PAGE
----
The Bodmer Collection also includes works of art. The (incomplete) inventory lists 117 objets d’art dating back to prehistoric times, ancient Egypt, the ancient Near East, Classical and Hellenistic Greece, Rome, medieval and modern Europe, as well as ancient works of art from the Americas, Africa, Oceania and the Far East. There are also collections of drawings, fossils and stones, and an important collection of 148 coins dating from Ancient Greece and the Roman Empire to the Middle Ages. At one point, the Foundation even housed a collection of butterflies, which was later donated to the Geneva Museum of Natural History.
There are several reasons why Martin Bodmer included works of art in his collection:
First, written texts (proof of civilization) used a variety of media: cylinder seals, statues, stelae… Egyptian ostracons (limestone fragments), for example, were used to inscribe hieroglyphic texts. Ancient coins also corresponded to this criterion.
Second, he focussed on the legacy of civilizations without writing: Mexico, Peru, Africa and Oceania. The items displayed illustrate the period of the great explorers from Alexander to Magellan.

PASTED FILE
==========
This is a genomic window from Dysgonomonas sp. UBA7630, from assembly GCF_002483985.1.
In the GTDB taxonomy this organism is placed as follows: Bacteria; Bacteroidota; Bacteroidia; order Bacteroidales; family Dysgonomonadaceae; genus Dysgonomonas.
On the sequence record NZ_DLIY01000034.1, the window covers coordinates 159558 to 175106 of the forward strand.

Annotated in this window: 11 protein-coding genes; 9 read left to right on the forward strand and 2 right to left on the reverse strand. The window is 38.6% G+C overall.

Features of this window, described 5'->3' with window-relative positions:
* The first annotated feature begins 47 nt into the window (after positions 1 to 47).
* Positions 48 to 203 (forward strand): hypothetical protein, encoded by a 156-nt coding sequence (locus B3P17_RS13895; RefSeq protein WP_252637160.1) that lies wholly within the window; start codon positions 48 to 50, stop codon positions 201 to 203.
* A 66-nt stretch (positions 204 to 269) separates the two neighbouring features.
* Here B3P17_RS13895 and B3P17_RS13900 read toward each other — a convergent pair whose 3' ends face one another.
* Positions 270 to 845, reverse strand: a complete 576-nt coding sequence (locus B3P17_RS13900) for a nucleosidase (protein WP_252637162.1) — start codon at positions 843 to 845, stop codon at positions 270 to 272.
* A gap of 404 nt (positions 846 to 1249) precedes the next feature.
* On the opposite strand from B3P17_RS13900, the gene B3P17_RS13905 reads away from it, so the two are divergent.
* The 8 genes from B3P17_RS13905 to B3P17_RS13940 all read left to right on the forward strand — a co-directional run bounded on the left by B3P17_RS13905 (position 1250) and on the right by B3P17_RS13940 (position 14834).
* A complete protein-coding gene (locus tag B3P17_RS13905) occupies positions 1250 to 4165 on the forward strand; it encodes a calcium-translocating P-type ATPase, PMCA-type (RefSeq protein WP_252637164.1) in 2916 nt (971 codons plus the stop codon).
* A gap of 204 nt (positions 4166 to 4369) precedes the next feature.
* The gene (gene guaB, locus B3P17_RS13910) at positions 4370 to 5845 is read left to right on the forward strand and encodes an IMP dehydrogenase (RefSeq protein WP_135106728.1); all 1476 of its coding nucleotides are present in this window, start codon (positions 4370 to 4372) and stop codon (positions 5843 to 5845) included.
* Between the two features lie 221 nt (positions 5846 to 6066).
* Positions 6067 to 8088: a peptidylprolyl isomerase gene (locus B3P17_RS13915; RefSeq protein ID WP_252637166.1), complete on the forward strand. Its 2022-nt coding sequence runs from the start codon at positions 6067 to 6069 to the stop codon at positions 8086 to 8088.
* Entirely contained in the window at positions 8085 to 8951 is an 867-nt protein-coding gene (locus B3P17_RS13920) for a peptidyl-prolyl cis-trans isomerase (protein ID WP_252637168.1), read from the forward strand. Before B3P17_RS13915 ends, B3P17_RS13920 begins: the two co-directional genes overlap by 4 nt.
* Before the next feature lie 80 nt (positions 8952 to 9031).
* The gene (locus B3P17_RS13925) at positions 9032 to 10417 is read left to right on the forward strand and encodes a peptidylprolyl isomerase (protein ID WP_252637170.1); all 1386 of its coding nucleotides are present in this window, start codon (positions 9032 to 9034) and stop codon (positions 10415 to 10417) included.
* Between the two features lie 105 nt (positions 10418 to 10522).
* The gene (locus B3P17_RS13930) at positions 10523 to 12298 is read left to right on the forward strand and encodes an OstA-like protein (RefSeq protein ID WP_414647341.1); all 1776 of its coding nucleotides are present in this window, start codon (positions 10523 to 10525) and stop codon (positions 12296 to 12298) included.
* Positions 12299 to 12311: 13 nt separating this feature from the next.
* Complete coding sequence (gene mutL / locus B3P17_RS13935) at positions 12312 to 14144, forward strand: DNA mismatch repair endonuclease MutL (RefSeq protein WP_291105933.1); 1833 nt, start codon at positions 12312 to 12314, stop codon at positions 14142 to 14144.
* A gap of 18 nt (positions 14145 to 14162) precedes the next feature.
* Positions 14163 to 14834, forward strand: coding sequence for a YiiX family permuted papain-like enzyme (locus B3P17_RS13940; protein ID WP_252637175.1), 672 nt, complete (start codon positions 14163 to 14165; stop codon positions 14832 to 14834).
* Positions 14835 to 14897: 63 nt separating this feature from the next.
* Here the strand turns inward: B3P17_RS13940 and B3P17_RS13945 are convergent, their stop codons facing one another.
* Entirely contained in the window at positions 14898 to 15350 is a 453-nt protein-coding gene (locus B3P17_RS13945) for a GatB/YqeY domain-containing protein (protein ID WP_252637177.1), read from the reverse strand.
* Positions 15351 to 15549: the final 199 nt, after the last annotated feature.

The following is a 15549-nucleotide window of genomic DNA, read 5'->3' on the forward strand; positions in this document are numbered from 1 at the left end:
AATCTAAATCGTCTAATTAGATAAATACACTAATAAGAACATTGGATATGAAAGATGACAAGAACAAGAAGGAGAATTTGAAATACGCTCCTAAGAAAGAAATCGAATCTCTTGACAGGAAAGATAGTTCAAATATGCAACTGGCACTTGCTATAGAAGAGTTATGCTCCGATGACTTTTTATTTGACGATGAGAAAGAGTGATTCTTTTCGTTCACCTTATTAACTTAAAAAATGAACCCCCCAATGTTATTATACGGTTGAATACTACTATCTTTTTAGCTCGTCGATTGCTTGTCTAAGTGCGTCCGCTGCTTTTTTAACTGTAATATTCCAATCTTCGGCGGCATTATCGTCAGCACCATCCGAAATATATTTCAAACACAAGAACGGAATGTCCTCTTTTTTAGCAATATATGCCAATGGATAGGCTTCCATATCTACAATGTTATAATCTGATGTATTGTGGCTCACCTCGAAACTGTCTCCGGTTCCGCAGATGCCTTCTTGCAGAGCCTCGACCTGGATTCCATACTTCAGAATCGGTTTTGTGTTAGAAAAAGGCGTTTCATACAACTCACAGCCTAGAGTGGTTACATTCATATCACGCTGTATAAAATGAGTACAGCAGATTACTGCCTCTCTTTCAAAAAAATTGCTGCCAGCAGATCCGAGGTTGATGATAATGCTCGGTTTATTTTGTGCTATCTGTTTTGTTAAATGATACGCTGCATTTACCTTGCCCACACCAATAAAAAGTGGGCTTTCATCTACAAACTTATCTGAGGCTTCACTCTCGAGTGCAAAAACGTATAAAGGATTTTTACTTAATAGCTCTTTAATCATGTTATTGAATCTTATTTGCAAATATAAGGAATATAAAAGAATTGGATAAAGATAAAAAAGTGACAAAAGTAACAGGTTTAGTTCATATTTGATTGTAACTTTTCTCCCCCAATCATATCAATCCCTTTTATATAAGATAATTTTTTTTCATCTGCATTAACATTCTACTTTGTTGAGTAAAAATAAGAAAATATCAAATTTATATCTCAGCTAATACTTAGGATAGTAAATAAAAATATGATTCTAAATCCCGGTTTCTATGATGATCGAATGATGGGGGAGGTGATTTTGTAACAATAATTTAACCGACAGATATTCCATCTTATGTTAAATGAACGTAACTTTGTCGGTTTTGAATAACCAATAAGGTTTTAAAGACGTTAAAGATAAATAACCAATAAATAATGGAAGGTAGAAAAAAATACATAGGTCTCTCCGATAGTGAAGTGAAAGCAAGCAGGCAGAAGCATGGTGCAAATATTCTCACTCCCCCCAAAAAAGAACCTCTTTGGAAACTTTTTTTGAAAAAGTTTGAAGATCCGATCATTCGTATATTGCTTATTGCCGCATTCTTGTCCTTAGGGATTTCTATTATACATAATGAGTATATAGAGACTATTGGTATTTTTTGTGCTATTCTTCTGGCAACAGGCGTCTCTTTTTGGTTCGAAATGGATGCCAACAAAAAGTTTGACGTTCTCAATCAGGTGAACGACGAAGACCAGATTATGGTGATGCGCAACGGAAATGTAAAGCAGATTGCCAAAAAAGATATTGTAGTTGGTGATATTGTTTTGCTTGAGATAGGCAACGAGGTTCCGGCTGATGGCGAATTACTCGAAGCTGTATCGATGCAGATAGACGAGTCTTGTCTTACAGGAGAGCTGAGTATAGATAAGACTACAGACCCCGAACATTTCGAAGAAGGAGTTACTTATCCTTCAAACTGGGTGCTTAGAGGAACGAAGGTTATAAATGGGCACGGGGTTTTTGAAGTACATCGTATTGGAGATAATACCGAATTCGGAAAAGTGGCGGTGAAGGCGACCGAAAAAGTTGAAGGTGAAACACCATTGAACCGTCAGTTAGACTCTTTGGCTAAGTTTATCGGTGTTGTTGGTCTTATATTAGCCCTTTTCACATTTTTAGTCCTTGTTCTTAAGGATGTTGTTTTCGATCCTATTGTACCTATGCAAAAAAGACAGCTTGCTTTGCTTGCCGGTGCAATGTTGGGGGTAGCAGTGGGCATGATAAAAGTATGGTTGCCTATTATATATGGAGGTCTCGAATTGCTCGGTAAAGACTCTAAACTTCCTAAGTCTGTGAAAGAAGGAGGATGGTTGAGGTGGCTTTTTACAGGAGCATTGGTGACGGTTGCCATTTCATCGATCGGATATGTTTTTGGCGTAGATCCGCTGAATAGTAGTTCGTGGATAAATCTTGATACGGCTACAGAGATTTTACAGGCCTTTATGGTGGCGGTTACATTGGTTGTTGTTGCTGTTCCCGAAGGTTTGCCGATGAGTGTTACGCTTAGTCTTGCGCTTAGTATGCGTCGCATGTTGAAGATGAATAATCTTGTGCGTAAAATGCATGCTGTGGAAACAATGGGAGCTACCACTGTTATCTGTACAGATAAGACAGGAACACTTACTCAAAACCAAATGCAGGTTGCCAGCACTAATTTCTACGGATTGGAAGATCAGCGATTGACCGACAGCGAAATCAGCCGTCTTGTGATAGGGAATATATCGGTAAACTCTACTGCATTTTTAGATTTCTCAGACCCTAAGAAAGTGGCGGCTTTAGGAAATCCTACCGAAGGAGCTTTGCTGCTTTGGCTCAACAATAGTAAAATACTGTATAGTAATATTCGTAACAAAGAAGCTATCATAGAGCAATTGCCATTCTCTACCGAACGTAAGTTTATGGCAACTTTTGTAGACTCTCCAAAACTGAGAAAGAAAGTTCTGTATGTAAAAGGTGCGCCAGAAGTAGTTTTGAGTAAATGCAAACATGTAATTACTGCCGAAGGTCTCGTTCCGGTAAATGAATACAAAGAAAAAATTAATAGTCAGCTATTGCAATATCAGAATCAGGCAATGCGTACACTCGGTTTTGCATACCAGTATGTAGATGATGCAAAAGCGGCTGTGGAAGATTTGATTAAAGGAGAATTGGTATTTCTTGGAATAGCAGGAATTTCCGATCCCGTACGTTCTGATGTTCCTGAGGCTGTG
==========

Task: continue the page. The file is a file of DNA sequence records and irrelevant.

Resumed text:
He wanted to place the masterpieces in their context, according to a series of intricate connections: the Books of the Dead were displayed together with items used during Egyptian funeral rites; Greek amphorae portrayed scenes from Homer and mythology; and the busts of Homer, Alexander and Caesar represented historic and literary figures. A mosaic engraved with the names Parthenopaeus and Metiochos was proof of the existence of a lost Greek legend and helped fill the gaps in literary history.
Martin Bodmer considered the drawings in the Collection as a written expression, in the same way as letters, numbers and musical scores. By portraying biblical, mythological and other well-known literary themes and characters, he saw them as connected to world literature. The same was true of the Belgian tapestries and Japanese kakemonos.
Finally, Martin Bodmer’s ambition was to span the spectrum of human creativity from the origins of the universe to the advent of humankind – what Michel Serres called the ‘Grand Récit’.